Who Knew? Kegel observed that following restoration of pelvic floor muscle function in women with incontinence or pelvic laxity, many patients had increased sexual feelings—including more readily achieved and better quality orgasms.

Kegel’s PFMT regimen was rigorous, requiring a significant investment of time: 20 minutes three times daily for a total of 20-40 hours of progressive resistance exercise over a 20-60 day period. He emphasized the importance of not only pursuing pelvic training after pregnancy, but also prophylactically during pregnancy.

Bottom Line: In the 1940s, Dr. Arnold Kegel developed the prototype pelvic training device used to provide feedback to the user as well as create resistance to contract down upon. After many years of quiescence following Dr. Kegel’s seminal work, we have recently witnessed the availability of numerous resistance devices available in a rapidly changing, competitive and evolving market, all of which are based on Kegel’s perineometer. Most of the sophisticated training devices provide similar basic functionality—insertion into the vagina, connection to a smartphone app, and biofeedback and tracking—although each device has its own special features. An upcoming blog will review the current devices that are available.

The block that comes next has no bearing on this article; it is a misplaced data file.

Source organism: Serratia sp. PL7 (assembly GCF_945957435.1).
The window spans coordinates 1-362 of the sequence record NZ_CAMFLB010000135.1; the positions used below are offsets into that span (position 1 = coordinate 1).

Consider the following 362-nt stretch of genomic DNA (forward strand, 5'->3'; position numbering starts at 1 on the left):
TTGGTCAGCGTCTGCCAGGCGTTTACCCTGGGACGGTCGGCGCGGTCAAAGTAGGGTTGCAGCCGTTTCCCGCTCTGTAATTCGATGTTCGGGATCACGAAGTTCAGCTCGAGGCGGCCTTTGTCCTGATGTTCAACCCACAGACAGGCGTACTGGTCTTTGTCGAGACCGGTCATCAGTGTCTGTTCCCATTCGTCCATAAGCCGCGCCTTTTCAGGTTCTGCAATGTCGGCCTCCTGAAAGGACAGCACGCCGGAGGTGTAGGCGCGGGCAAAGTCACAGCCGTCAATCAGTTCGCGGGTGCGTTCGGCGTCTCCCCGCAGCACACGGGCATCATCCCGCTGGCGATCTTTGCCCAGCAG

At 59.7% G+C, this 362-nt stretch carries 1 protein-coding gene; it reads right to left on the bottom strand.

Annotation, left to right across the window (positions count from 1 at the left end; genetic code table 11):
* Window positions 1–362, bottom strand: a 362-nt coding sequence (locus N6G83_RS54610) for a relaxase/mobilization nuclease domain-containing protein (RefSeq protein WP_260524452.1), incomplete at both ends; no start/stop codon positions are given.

Wishing you the best of health,

2014-04-23 20:16:29

http://www.AndrewSiegelMD.com

A new blog is posted every week. To receive the blogs in the in box of your email go to the following link and click on “email subscription”:  www.HealthDoc13.WordPress.com

Author of THE KEGEL FIX: Recharging Female Pelvic, Sexual and Urinary Health– and MALE PELVIC FITNESS: Optimizing Sexual & Urinary Health available on Amazon Kindle, Apple iBooks, B&N Nook and Kobo; paperback edition available at TheKegelFix.com